NBA star Enes Kanter fears he will be assassinated in London by 'freaking lunatic' Turkish president Erdogan

Kanter has been a vocal critic of Erdogan for years, once referring to him as 'the Hitler of our century' and won't travel to the UK when the New York Knicks face the Washington Wizards later this month

Saturday 05 January 2019 11:01
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2017: NBA star Enes Kanter briefly detained at Romanian airport on Saturday after Turkish passport was revoked

NBA star Enes Kanter will not travel to London for the New York Knicks' upcoming international game because he believes he could be assassinated for his opposition to Turkish President Recep Tayyip Erdogan.

Kanter announced his plan on Friday night after the Knicks' 119-112 win over the Lakers. The Knicks later said Kanter also won't make the trip because of a visa issue.

Kanter will stay in New York while the Knicks travel to face Washington at The O2 arena in London on January 17. He says he can't travel anywhere except the United States and Canada because "there's a chance I could get killed out there."

"Sadly, I'm not going because of that freaking lunatic, the Turkish president," Kanter said. "It's pretty sad that all the stuff affects my career and basketball, because I want to be out there and help my team win.

"But just because of the one lunatic guy, one maniac, one dictator, I can't even go out there and do my job. It's pretty sad."

Kanter has been a vocal critic of Erdogan for years, once referring to him as "the Hitler of our century." Kanter's Turkish passport was revoked in 2017, and an international warrant for his arrest was issued by Turkey.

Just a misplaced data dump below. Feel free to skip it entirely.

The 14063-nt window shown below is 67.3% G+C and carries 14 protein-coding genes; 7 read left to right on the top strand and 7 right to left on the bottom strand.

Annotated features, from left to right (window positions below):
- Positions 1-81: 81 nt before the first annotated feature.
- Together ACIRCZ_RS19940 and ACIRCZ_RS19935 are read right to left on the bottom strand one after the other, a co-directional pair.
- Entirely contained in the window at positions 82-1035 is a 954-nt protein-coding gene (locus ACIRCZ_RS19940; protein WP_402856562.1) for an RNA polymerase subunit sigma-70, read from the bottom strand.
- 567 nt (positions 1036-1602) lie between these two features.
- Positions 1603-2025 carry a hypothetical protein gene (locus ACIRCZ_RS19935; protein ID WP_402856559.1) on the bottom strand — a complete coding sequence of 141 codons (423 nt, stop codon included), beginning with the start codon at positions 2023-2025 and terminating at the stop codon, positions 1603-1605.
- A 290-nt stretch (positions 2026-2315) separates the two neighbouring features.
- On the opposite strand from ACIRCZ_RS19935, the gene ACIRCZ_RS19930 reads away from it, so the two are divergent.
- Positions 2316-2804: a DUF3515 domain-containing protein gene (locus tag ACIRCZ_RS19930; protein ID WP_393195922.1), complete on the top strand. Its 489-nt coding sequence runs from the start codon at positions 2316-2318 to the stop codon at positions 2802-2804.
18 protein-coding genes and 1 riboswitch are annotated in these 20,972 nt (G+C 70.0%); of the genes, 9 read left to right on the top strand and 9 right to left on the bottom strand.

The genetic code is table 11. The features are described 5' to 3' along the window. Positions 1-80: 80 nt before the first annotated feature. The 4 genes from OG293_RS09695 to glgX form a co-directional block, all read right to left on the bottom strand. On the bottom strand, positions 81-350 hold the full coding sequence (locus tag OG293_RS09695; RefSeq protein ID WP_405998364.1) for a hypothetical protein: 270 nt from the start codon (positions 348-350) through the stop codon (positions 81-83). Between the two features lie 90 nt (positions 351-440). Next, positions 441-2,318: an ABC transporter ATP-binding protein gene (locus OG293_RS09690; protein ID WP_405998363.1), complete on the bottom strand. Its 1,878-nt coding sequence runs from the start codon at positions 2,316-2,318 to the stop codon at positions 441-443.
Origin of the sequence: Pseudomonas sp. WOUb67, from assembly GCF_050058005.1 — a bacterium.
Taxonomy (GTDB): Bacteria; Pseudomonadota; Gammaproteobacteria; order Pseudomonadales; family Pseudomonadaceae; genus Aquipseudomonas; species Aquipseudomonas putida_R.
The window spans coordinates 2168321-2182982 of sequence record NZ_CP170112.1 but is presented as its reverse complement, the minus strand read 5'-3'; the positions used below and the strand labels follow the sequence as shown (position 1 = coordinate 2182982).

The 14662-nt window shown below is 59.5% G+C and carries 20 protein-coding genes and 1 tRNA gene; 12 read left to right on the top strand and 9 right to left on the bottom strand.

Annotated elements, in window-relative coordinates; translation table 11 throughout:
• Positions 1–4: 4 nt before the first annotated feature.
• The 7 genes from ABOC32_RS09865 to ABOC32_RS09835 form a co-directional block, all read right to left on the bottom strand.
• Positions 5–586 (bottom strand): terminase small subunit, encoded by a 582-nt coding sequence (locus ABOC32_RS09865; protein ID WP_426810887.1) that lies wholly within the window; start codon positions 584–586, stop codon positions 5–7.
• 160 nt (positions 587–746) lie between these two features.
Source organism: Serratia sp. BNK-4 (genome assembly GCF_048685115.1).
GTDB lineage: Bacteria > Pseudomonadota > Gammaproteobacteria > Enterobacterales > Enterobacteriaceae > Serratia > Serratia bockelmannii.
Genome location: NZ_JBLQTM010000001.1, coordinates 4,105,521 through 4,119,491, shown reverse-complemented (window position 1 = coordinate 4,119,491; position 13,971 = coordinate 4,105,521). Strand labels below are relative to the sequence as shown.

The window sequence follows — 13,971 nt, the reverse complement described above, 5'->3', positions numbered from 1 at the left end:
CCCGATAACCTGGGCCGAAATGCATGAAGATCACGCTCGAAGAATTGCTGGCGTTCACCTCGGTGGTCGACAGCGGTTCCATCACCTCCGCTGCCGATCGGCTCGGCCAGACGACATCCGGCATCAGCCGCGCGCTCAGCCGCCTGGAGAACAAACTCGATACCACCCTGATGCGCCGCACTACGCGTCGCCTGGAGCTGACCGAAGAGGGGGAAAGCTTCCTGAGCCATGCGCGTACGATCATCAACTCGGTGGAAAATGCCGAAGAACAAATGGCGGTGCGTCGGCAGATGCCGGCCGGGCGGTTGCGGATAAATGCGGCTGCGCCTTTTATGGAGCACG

He is a follower of a US-based Turkish cleric accused by Turkey's government of masterminding a failed military coup in 2016.

Kanter said it would be "easy" for an attempt on his life to be made in London.

Kanter has been an outspoken critic of Erdogan

"They've got a lot of spies there," he added. "I think I can get killed there easy. It would be a very ugly situation."

Kanter's father, Mehmet, was indicted last year and charged with "membership in a terror group." The former professor lost his job after the failed military coup even though he publicly disavowed his son and his beliefs.

"People often ask me why I continue to speak out if it's hurting my family," Kanter wrote in a column for Time magazine last year. "But that's exactly why I speak out. The people Erdogan is targeting are my family, my friends, my neighbours, my classmates. I need to speak out, or my country will suffer in silence."

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